The former Egyptian president, Mohammed Morsi, died in Cairo on Monday at the age of 67. Egyptian state television announced that Morsi, who was ousted by the military on July 3, 2013, had been attending a court session at his trial on charges of espionage and links with the Palestinian militant group Hamas.
It was reported that he collapsed in the courtroom inside a glass cage he and others had been sharing, before his body was transferred to a local hospital.
Attorney-General Nabil Sadiq issued a statement saying: “The accused, Mohammed Morsi, in the presence of the other defendants inside the cage, fell unconscious, where he was immediately transferred to the hospital.
“The preliminary medical report stated that by external medical examination they found no pulse, no breathing, and his eyes were unresponsive to light. He died at 4:50 p.m. and no apparent injuries to the body were found.”
Sadiq added he had ordered the transfer of teams from the Supreme State Security Prosecution Office and the Southern Cairo Prosecution Office to conduct an investigation into Morsi’s death, and to examine surveillance footage from the courtroom and collect witness testimonies.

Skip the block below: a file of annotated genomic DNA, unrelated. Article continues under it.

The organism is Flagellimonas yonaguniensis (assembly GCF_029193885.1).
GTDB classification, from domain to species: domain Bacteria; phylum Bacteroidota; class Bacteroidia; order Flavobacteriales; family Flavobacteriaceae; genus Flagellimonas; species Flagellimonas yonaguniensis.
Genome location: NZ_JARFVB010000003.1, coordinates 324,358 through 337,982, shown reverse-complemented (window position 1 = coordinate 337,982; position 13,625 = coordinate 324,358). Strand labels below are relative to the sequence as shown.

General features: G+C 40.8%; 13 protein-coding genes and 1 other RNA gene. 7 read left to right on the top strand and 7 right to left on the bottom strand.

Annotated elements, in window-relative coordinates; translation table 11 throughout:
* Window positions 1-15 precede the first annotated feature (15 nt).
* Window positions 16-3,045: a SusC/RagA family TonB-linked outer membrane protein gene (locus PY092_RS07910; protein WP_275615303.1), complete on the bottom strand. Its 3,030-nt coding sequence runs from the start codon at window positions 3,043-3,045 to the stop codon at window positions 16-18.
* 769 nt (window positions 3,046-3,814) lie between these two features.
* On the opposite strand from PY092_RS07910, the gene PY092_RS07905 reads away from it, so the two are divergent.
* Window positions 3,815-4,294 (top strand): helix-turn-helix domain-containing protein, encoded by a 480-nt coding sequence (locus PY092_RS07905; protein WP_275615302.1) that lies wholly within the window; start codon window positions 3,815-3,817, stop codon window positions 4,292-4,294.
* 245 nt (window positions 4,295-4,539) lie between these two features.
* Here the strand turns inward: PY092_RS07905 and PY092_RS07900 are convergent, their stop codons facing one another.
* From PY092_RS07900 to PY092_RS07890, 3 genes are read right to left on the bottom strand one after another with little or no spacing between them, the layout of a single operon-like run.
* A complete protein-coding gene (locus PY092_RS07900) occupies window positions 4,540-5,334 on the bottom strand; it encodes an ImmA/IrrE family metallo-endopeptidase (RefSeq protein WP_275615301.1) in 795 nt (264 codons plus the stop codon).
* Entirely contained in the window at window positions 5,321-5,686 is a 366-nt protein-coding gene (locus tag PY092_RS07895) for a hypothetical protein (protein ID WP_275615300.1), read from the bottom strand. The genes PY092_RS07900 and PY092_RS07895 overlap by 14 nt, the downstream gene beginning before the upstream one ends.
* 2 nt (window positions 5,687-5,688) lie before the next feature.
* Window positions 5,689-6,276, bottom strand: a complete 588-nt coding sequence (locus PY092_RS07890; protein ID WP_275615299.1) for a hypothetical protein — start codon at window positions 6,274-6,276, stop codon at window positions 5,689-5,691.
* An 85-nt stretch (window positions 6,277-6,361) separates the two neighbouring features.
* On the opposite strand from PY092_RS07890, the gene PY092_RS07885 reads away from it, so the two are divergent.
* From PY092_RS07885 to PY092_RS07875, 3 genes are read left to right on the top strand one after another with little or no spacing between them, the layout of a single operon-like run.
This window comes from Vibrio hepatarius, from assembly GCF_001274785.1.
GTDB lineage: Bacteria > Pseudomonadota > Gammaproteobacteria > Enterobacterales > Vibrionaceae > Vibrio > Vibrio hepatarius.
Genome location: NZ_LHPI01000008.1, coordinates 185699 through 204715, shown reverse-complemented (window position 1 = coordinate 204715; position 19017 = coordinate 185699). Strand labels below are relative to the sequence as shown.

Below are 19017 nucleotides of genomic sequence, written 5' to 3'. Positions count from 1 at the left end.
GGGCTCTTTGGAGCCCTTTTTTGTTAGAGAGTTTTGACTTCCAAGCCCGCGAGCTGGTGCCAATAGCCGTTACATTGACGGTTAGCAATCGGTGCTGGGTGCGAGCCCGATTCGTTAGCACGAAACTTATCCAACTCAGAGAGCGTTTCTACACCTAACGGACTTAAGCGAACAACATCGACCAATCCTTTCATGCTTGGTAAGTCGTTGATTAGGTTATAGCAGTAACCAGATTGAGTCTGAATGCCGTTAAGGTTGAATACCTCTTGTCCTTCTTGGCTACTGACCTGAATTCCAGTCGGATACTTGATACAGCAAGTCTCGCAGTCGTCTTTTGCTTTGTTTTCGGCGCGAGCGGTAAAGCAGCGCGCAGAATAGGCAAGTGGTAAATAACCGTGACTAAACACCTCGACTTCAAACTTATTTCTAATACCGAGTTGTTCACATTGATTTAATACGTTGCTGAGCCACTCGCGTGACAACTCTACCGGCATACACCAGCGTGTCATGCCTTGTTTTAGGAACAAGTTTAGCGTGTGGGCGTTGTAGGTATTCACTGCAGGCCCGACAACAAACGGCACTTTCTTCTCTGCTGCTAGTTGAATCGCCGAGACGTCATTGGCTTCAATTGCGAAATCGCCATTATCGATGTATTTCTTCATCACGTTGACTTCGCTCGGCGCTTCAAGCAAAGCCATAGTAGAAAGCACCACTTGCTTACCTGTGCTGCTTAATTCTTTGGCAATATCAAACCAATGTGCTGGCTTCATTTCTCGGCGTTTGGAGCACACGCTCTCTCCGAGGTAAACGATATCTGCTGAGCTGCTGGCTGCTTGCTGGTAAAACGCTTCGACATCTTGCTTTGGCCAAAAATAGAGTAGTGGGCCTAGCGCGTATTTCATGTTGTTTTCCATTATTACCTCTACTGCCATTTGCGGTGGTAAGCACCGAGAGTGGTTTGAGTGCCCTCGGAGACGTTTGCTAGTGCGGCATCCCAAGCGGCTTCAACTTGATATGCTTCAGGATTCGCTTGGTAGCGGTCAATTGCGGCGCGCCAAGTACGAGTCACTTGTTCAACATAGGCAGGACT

He also ordered that a senior forensic committee headed by the chief medical officer and the director of forensic medicine to prepare a forensic report on the cause of death.
Various outlets say that a state of high alert has been issued by the military and the Ministry of the Interior throughout the country following the news, for fear of riots or activity by the Muslim Brotherhood, in which Morsi was a prominent figure.
Morsi became president in June 2012 after the first democratic elections in the country following the overthrow of Hosni Mubarak on Jan. 25, 2011. He was Egypt’s fifth president.
He was born to a family of farmers on Aug. 20, 1951, in the village of Al-Adwa in Sharkia province. He married in 1978 and leaves behind his wife, five children and three grandchildren.
Following his deposition and arrest, Morsi was sentenced to 20 years imprisonment on Oct. 22, 2016, over bloody clashes that took place on Dec. 5, 2012 in front of the presidential palace in Cairo, between supporters of the Muslim Brotherhood and opponents of Morsi rejecting a constitutional declaration issued in November of that year.
Other sentences meant his total incarceration could have been up to 48 years, with the ongoing espionage case potentially carrying a further maximum sentence of 25 years.